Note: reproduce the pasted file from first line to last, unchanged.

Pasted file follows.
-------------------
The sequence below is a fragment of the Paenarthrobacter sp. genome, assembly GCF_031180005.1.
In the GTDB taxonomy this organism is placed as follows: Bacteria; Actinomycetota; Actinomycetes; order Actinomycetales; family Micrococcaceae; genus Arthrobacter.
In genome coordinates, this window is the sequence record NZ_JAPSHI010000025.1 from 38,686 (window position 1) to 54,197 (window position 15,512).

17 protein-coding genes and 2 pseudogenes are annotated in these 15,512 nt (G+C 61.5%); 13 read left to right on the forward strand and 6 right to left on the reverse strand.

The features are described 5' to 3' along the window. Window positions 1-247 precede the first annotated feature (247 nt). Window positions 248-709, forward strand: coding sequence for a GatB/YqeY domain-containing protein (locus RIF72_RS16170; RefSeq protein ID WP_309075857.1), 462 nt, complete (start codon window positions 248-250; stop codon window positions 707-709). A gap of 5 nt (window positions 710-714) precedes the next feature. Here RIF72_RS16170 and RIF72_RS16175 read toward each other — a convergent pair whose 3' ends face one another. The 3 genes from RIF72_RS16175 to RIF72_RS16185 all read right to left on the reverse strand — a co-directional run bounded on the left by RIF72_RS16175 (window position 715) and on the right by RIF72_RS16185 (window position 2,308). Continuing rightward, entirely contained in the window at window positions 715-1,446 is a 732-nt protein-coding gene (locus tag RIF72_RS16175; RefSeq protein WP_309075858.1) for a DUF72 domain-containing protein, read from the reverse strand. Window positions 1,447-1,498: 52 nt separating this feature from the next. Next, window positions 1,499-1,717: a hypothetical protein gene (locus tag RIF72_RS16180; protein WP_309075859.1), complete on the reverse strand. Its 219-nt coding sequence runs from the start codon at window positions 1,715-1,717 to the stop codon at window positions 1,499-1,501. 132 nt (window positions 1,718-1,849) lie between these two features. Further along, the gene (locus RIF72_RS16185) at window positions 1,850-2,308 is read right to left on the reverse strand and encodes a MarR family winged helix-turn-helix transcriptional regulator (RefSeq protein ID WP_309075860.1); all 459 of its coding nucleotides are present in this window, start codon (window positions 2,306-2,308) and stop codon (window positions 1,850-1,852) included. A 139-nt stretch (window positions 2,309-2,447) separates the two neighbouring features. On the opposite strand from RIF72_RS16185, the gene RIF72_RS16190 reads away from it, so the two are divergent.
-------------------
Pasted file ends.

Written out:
The sequence below is a fragment of the Paenarthrobacter sp. genome, assembly GCF_031180005.1.
In the GTDB taxonomy this organism is placed as follows: Bacteria; Actinomycetota; Actinomycetes; order Actinomycetales; family Micrococcaceae; genus Arthrobacter.
In genome coordinates, this window is the sequence record NZ_JAPSHI010000025.1 from 38,686 (window position 1) to 54,197 (window position 15,512).

17 protein-coding genes and 2 pseudogenes are annotated in these 15,512 nt (G+C 61.5%); 13 read left to right on the forward strand and 6 right to left on the reverse strand.

The features are described 5' to 3' along the window. Window positions 1-247 precede the first annotated feature (247 nt). Window positions 248-709, forward strand: coding sequence for a GatB/YqeY domain-containing protein (locus RIF72_RS16170; RefSeq protein ID WP_309075857.1), 462 nt, complete (start codon window positions 248-250; stop codon window positions 707-709). A gap of 5 nt (window positions 710-714) precedes the next feature. Here RIF72_RS16170 and RIF72_RS16175 read toward each other — a convergent pair whose 3' ends face one another. The 3 genes from RIF72_RS16175 to RIF72_RS16185 all read right to left on the reverse strand — a co-directional run bounded on the left by RIF72_RS16175 (window position 715) and on the right by RIF72_RS16185 (window position 2,308). Continuing rightward, entirely contained in the window at window positions 715-1,446 is a 732-nt protein-coding gene (locus tag RIF72_RS16175; RefSeq protein WP_309075858.1) for a DUF72 domain-containing protein, read from the reverse strand. Window positions 1,447-1,498: 52 nt separating this feature from the next. Next, window positions 1,499-1,717: a hypothetical protein gene (locus tag RIF72_RS16180; protein WP_309075859.1), complete on the reverse strand. Its 219-nt coding sequence runs from the start codon at window positions 1,715-1,717 to the stop codon at window positions 1,499-1,501. 132 nt (window positions 1,718-1,849) lie between these two features. Further along, the gene (locus RIF72_RS16185) at window positions 1,850-2,308 is read right to left on the reverse strand and encodes a MarR family winged helix-turn-helix transcriptional regulator (RefSeq protein ID WP_309075860.1); all 459 of its coding nucleotides are present in this window, start codon (window positions 2,306-2,308) and stop codon (window positions 1,850-1,852) included. A 139-nt stretch (window positions 2,309-2,447) separates the two neighbouring features. On the opposite strand from RIF72_RS16185, the gene RIF72_RS16190 reads away from it, so the two are divergent.